Nostalgia is a powerful thing. How you remember the games that you played many years ago can be very different from the reality. They were the games that defined your history in gaming so you place them upon a pedestal.
Space Crusade is one such game. It introduced me to the Warhammer 40,000 universe, opened my eyes to the world of tactical miniatures games and cemented my love of hobby board games. But is it any good, or do the rose tinted glasses of nostalgia obscure the reality?
A new Space hulk has been discovered by the Imperium of Man, and the chances of a millenniums old spaceship appearing from the warp and not be filled with the agents of Chaos is quite frankly next to zero so you take the role of a squad of Space Marines from either the Blood Angels, Ultramarine or Imperial Fists chapter, while another player controls the alien menace occupying the ancient space ship and blast the crap out of each other.
The first thing you notice about Space Crusade is the physicality. Not only do you get the miniatures we are now used to but you also get little stand up doors and bulkheads and the bulkheads make a real difference. They make the game pop, for want of a better word; it gives the game a sense of heft and makes it feel more intimate.
The second thing you notice is the miniatures, considering Space Crusade came out at the start of the nineties, some of the miniature sculpts stand up against many more recent games. They're also made from a very hard plastic that means the miniatures themselves are highly durable.
But how does the game play? Should it be held up as a classic or forgotten to the annals of time? Well the one thing I can say is that it is surprisingly fun. The game is very light; it was aimed 10 years olds and it many ways that shows.
The rules are simple and lack any tactical depth but also mean that the game is very quick to play. In fact this light gameplay is one of Space Crusade's most redeeming features. It never gets bogged down in over complicated rules or analysis paralysis inducing tactical decisions, instead it's all about getting your models into the right position to bring their weapons to bear and using your equipment and special weapons at the right time.
The other advantage of being so light is that it's also very quick to play; a typical mission can be completed in less than an hour. It does however take a bit of time to set up, what with the 3D board and all the doors and tokens, so you best get a few games in before you pack it away. This helps because Space Crusade is designed to be played as a campaign with the Space Marine players gaining experience from every mission.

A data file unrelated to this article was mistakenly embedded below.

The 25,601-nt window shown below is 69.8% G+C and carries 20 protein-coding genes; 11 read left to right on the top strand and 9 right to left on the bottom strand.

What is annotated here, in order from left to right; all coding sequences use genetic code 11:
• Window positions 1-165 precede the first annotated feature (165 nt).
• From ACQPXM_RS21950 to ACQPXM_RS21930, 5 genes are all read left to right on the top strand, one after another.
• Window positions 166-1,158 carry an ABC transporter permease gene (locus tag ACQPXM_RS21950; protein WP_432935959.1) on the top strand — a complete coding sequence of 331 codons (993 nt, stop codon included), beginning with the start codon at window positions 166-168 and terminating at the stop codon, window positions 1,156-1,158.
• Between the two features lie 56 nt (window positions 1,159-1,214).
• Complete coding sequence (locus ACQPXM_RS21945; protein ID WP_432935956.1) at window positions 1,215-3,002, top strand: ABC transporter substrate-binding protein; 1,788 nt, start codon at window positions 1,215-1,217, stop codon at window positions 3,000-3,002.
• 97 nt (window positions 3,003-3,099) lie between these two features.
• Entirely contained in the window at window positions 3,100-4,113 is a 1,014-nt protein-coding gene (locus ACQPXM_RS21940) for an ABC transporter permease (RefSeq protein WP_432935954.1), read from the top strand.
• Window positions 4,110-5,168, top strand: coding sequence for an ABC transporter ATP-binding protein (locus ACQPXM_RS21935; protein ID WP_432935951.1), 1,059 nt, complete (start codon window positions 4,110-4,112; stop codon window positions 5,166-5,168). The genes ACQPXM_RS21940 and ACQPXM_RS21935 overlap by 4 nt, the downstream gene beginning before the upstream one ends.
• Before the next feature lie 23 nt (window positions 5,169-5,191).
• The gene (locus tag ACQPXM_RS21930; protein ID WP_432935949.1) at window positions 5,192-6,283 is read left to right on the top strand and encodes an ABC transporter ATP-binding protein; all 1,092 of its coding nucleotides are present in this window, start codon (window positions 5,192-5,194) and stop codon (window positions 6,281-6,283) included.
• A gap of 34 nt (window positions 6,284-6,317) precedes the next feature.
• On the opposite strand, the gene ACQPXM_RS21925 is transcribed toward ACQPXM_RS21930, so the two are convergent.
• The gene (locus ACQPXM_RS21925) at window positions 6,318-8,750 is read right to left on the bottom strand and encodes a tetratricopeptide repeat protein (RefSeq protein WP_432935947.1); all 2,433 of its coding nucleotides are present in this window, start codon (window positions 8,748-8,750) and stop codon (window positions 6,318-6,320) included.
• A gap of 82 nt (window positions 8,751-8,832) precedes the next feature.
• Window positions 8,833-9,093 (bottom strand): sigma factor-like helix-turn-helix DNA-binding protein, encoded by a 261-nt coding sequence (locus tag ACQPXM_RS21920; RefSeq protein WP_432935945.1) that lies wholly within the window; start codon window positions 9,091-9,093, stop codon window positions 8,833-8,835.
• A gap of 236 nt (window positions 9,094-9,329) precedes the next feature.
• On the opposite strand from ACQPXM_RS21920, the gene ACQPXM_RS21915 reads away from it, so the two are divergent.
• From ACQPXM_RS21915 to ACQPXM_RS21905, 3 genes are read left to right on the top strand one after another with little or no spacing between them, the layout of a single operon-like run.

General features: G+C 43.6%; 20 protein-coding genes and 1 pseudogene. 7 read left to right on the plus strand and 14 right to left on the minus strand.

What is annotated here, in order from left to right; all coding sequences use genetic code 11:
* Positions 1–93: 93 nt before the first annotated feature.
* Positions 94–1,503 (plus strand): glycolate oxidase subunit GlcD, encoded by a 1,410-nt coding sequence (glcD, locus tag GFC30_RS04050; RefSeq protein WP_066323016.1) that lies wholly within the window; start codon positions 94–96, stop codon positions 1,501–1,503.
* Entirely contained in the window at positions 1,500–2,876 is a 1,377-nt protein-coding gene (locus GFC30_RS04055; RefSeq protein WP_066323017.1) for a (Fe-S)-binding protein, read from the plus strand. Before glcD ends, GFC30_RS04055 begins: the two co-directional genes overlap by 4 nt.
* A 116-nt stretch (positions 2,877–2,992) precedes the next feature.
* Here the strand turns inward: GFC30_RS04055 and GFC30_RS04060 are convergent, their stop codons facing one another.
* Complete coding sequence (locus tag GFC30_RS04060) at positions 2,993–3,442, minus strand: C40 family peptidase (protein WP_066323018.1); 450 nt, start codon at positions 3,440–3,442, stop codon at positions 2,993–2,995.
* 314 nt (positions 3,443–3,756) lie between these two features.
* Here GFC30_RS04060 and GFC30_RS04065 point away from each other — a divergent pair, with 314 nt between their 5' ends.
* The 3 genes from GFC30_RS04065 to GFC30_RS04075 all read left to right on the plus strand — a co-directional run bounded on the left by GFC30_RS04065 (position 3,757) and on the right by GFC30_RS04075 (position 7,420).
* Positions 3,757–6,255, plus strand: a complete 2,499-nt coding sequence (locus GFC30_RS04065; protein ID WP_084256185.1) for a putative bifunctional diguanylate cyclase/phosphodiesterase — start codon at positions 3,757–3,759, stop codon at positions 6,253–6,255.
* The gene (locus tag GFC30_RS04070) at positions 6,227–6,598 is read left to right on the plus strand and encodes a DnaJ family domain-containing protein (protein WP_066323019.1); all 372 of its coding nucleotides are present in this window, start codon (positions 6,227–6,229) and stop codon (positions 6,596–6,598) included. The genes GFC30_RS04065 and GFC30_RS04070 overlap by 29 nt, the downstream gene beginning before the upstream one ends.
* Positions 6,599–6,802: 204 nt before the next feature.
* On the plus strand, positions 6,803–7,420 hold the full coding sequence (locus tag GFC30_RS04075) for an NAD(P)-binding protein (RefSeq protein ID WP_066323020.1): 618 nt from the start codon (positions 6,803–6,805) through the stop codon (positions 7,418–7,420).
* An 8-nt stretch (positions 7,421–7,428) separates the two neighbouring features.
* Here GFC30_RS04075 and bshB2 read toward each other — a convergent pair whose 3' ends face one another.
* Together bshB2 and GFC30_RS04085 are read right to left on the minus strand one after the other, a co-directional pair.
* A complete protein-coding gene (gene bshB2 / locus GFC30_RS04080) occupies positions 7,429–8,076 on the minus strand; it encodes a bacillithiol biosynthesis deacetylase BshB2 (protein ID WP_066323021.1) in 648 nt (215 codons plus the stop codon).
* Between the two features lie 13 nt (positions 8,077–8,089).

The one thing that really surprises me about playing Space Crusade after 20 years is the balance. Combat is a simple system of rolling the custom dice; for ranged compact you merely need to get over the targets armour value, for close combat both side make a roll and the winner causes that many would, which for most miniatures means instant death.
With so many zeros on the dice combat can feel very swingy but at the same time feels thematic, a gretchin armed with the equivalent of a pee shooter is going to have trouble taking down a power armoured Marine, but if enough gretchin let rip then eventually a lucky shot is going get through.
The Space Marine players gain points for each enemy they kill, but lose points for each Marine that dies. The alien player merely gains points for how many Marines they manage to kill. The Space Marine players also gains points for completing the primary and secondary missions, which could involve moving to a particular room, or destroying a particular alien.
It's a testament to the balance of Space Crusade that most games come down to just a handful of points between the alien and Space Marine players. I should say that the game didn't really work as a two player game unless the Marine takes a couple of squads.
I must admit to being pleasantly surprised by Space Crusade, I was expecting the game to have aged badly and not capable of holding a torch to modern game design.
I was wrong because Space Crusade is simply a lot of fun. At first the simple rules can feel too abstracted but you soon realise that these simple rules are what keep the game moving, allowing it to flow. In fact I think there's a lot modern board game designers can learn from Space Crusades ability to just get down and play.
Space Crusade has not only stood the test of time, I now suddenly want it back in my collection. So who's going to reprint it?